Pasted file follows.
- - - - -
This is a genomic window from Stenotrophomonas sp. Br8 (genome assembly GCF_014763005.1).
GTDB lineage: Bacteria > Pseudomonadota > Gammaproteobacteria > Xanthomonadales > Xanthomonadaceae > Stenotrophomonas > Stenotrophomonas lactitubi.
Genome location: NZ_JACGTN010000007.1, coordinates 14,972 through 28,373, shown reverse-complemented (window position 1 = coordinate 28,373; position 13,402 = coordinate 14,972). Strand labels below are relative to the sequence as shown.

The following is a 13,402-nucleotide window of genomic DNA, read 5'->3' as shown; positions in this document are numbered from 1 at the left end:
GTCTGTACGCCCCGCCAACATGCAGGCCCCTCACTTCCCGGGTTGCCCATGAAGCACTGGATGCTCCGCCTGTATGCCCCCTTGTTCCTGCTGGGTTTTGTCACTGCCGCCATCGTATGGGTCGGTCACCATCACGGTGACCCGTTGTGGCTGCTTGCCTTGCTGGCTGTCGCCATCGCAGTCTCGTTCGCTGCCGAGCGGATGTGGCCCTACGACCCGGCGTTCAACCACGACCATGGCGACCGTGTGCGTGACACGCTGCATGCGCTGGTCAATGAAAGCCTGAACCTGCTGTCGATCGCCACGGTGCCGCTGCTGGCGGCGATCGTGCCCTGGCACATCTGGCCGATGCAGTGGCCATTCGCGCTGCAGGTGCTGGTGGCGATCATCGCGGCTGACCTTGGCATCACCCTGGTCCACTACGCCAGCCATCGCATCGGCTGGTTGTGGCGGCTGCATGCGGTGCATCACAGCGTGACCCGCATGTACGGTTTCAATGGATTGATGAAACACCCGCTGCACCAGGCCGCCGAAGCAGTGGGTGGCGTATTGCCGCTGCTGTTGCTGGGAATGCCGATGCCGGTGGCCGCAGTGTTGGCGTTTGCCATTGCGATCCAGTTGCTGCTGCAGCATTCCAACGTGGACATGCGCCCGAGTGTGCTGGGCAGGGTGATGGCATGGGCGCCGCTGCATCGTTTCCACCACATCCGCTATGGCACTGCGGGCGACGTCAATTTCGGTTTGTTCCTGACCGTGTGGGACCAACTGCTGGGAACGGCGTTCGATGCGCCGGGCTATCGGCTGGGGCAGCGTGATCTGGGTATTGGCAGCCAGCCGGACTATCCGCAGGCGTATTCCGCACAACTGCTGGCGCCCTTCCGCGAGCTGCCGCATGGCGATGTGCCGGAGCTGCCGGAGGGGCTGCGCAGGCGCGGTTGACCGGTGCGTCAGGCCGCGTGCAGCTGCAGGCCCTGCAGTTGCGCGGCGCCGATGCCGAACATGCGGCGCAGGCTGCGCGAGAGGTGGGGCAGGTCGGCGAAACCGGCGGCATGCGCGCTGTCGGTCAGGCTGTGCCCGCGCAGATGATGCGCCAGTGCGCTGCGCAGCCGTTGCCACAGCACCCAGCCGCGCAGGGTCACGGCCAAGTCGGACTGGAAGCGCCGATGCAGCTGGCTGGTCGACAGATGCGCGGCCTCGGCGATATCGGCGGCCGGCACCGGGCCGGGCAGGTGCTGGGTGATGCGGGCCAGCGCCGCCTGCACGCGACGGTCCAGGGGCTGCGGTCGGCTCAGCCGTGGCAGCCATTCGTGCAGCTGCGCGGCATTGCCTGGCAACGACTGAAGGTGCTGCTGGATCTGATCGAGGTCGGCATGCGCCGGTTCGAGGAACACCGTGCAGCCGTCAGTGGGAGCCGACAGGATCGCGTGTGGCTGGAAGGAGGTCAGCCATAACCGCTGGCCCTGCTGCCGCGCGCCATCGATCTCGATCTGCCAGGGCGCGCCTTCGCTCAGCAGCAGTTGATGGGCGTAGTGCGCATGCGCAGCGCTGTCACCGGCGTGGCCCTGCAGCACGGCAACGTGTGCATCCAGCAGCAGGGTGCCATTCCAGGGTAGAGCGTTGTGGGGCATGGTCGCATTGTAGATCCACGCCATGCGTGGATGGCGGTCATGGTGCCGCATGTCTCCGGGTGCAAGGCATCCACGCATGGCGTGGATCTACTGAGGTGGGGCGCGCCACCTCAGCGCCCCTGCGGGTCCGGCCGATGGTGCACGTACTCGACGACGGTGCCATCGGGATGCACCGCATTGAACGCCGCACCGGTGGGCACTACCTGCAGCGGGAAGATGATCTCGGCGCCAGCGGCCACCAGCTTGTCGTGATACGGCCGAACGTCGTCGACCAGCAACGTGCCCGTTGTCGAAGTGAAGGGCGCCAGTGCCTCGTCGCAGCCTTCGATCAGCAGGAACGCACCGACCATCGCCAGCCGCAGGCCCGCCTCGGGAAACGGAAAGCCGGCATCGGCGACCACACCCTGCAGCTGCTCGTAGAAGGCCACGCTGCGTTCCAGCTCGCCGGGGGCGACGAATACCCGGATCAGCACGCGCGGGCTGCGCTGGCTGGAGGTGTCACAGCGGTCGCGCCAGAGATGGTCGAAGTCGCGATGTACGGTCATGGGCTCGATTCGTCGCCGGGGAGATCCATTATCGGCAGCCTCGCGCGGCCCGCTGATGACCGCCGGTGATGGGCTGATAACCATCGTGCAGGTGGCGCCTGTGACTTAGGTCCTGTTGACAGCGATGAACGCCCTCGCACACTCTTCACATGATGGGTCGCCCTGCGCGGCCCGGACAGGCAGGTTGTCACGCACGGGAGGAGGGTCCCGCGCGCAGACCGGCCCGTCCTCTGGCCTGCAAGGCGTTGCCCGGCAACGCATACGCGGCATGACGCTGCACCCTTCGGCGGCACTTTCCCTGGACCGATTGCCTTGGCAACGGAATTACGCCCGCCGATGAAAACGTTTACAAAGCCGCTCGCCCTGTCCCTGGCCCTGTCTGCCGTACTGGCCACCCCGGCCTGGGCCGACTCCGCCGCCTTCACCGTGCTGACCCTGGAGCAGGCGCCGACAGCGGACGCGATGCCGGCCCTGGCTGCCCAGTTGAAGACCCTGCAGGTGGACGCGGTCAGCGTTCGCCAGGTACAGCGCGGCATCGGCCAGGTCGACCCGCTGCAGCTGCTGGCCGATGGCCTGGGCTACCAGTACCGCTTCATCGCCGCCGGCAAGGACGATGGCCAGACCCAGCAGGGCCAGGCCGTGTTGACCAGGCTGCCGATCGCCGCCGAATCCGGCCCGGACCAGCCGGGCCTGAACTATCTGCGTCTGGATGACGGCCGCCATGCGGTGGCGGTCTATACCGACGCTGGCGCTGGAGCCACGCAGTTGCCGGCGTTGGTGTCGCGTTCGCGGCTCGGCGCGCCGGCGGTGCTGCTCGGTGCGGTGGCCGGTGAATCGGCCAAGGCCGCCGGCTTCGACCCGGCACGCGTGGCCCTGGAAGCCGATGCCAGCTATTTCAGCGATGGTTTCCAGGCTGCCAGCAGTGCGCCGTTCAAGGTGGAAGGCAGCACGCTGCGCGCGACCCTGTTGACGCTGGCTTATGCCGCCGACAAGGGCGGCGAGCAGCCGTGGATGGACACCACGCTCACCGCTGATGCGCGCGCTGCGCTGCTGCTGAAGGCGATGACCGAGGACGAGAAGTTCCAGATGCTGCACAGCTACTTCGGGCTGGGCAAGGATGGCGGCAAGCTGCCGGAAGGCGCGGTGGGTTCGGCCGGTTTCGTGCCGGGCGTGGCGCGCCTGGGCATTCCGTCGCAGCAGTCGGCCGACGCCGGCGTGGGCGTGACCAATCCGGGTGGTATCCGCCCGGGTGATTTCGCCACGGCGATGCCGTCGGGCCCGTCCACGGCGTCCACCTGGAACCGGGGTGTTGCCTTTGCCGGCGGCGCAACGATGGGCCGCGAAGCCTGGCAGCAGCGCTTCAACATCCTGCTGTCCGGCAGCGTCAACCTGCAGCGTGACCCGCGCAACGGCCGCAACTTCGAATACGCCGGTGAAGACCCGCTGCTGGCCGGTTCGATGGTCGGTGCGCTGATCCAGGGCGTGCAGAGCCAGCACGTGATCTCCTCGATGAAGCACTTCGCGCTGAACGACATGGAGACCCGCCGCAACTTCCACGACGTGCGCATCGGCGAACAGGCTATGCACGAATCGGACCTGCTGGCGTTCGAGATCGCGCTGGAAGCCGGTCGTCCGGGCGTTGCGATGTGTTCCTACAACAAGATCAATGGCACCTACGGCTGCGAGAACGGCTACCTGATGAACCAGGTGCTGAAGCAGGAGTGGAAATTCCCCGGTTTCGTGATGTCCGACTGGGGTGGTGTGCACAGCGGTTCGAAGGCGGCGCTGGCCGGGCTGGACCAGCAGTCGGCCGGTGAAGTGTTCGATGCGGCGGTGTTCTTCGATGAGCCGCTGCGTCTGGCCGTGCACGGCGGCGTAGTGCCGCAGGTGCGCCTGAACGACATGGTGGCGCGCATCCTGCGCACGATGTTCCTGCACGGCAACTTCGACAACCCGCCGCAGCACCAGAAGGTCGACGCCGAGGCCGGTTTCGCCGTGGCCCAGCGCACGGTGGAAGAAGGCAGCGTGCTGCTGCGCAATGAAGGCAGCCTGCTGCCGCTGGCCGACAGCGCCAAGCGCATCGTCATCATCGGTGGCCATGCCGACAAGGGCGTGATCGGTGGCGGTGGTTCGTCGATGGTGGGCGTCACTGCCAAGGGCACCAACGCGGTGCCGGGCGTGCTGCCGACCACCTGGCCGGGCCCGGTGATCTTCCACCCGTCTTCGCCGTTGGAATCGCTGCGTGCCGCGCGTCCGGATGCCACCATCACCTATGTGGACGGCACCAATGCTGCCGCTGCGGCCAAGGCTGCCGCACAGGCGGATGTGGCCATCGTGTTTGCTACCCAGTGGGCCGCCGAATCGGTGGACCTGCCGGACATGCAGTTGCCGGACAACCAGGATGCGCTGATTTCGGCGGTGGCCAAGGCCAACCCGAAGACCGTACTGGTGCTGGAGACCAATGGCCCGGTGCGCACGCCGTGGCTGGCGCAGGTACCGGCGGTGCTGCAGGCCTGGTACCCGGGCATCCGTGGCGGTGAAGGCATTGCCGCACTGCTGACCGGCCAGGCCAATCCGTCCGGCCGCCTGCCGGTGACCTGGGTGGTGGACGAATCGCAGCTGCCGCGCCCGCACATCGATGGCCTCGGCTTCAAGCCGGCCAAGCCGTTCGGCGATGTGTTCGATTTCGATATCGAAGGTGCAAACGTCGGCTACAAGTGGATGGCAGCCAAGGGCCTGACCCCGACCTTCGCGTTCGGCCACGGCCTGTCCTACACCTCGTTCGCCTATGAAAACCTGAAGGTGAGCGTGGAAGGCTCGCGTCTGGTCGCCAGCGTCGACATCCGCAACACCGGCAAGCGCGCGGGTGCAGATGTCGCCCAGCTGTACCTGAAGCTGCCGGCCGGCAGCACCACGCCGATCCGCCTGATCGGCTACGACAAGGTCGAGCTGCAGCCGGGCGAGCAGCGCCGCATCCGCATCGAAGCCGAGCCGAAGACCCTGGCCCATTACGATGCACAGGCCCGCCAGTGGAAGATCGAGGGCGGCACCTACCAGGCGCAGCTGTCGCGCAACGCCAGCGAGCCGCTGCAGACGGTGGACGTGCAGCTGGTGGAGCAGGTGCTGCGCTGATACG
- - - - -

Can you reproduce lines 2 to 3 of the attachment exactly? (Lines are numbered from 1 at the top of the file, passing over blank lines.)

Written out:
GTDB lineage: Bacteria > Pseudomonadota > Gammaproteobacteria > Xanthomonadales > Xanthomonadaceae > Stenotrophomonas > Stenotrophomonas lactitubi.
Genome location: NZ_JACGTN010000007.1, coordinates 14,972 through 28,373, shown reverse-complemented (window position 1 = coordinate 28,373; position 13,402 = coordinate 14,972). Strand labels below are relative to the sequence as shown.